How do doctors treat cataracts?
It is not usually necessary to treat cataracts unless they interfere with daily life. As a first step, an ophthalmologist (a doctor who specializes in the medical and surgical treatment of the eye) conducts a thorough examination to detect cataracts. Then, the patient and the ophthalmologist decide together whether removal is necessary.
Cataract removal involves surgery to remove the clouded lens. There is no pill, eye drop, or ointment alone that can prevent or cure cataracts. Similarly, lasers cannot remove cataracts, although doctors sometimes perform laser therapy if the membrane that holds the lens becomes cloudy in the weeks following surgery.
What's involved in cataract surgery?
Surgery for cataracts is a brief and relatively simple procedure. It usually takes less than an hour to complete. In the past, most cataract surgery patients remained in the hospital following the operation. However, with improvements in techniques and equipment, doctors can perform most cataract procedures as ambulatory surgery, and the patient can return home the same day. Today, more than 95 percent of cataract surgeries are successful. It is one of the safest forms of surgery.
You will arrive at Mass. Eye and Ear about 60 minutes prior to your procedure, when you will be checked in and prepared for surgery. You will meet your anesthesiologist and your eye surgeon. Just before the operation begins, you will receive eye medicine to numb the eye and dilate the pupil. An intravenous line is placed and you will receive a sedative during the surgery, but are usually awake during the procedure. In the operating room, the area around your eye is cleaned, and a device will be placed to keep your eyelids open during the surgery.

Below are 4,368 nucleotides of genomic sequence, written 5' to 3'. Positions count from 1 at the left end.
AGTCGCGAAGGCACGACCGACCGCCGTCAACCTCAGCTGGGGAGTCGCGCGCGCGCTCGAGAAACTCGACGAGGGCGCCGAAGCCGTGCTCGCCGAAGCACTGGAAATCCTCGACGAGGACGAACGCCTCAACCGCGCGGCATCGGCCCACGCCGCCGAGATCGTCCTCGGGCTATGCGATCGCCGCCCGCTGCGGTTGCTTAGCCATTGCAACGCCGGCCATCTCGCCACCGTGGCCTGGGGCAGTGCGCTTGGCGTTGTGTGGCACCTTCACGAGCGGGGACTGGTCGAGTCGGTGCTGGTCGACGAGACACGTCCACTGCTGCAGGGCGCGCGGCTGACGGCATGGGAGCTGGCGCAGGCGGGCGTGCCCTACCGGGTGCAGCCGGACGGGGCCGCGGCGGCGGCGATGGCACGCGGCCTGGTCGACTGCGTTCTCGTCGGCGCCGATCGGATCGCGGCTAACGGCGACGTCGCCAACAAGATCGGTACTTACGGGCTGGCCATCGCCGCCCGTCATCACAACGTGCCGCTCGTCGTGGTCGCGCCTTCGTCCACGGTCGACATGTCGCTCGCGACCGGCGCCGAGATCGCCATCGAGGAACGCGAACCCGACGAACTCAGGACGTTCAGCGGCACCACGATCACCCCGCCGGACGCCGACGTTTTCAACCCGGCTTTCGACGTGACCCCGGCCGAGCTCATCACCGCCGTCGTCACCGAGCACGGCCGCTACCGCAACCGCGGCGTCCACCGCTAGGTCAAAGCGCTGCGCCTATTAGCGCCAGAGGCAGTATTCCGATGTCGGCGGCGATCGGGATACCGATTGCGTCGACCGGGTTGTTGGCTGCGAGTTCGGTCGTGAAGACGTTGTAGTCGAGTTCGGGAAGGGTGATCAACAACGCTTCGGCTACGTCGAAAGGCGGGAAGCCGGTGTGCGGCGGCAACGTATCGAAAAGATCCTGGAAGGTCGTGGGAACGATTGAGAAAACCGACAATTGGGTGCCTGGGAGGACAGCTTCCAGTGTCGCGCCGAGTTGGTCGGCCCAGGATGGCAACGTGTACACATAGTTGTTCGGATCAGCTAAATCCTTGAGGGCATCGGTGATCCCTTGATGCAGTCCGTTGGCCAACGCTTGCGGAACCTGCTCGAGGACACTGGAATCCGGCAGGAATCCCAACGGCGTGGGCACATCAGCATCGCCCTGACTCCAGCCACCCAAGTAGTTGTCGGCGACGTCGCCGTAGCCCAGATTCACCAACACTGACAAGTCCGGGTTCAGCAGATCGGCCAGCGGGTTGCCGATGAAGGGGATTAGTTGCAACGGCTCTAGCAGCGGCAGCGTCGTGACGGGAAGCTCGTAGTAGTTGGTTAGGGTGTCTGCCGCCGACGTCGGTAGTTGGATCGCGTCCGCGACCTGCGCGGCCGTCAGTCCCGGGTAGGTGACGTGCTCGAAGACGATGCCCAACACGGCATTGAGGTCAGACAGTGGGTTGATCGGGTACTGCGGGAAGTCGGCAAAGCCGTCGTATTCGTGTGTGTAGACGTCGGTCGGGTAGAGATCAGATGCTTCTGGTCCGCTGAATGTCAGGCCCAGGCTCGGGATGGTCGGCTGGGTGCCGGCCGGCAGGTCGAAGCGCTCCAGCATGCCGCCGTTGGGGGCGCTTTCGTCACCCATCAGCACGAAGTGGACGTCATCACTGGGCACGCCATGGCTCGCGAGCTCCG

During surgery, the surgeon makes a small incision on the surface of the eye. This incision becomes a passageway through which the surgeon removes the diseased lens in small particles using sound waves and gentle suction. A folded permanent lens replacement is then inserted, and it expands into place. The small incision is "self sealing", but occasionally requires a few stitches.
What replaces my lens?
Most cataract surgery patients receive an "intraocular lens implant" to replace the natural lens. The doctor inserts it in the front part of the eye during surgery. The implanted lens is a permanent replacement for the natural lens; except in rare cases, it will never be taken out.
What can I expect after surgery?
You will be discharged with a patch and shield over the eye, which will be removed by the doctor the next day in the office. Eye drops that prevent infection and help the eye heal will be prescribed after surgery. You should get plenty of rest and avoid heavy lifting or other types of strenuous activity. For a few days following surgery, you may experience some discomfort in or around the eye which can usually be relieved with acetaminophen.
How will cataract surgery improve my vision?
After cataract surgery, patients may notice some improvement as soon as the doctor removes the eye bandage. Most patients experience a gradual improvement in vision during the first few weeks after surgery. A new prescription for glasses will be given about a month after surgery, when the doctor feels that the eye has healed.
Improvement in vision and individual lifestyle determine how quickly patients can resume normal activities. For example, if you have good vision in your untreated eye and do not engage in many activities that require acute vision or excessive straining, you might resume many normal activities within a few days of the operation.
Are there after-effects I should know about?
A common occurrence following cataract surgery is a clouding of the thin membrane that holds the lens in place. A doctor can readily treat this problem with laser surgery. During laser treatment, the ophthalmologist makes tiny holes in the clouded membrane to allow light to pass. This painless procedure takes only a few minutes and has a very high rate of success.
For more information about cataracts and cataract surgery:
Page updated 2/04/09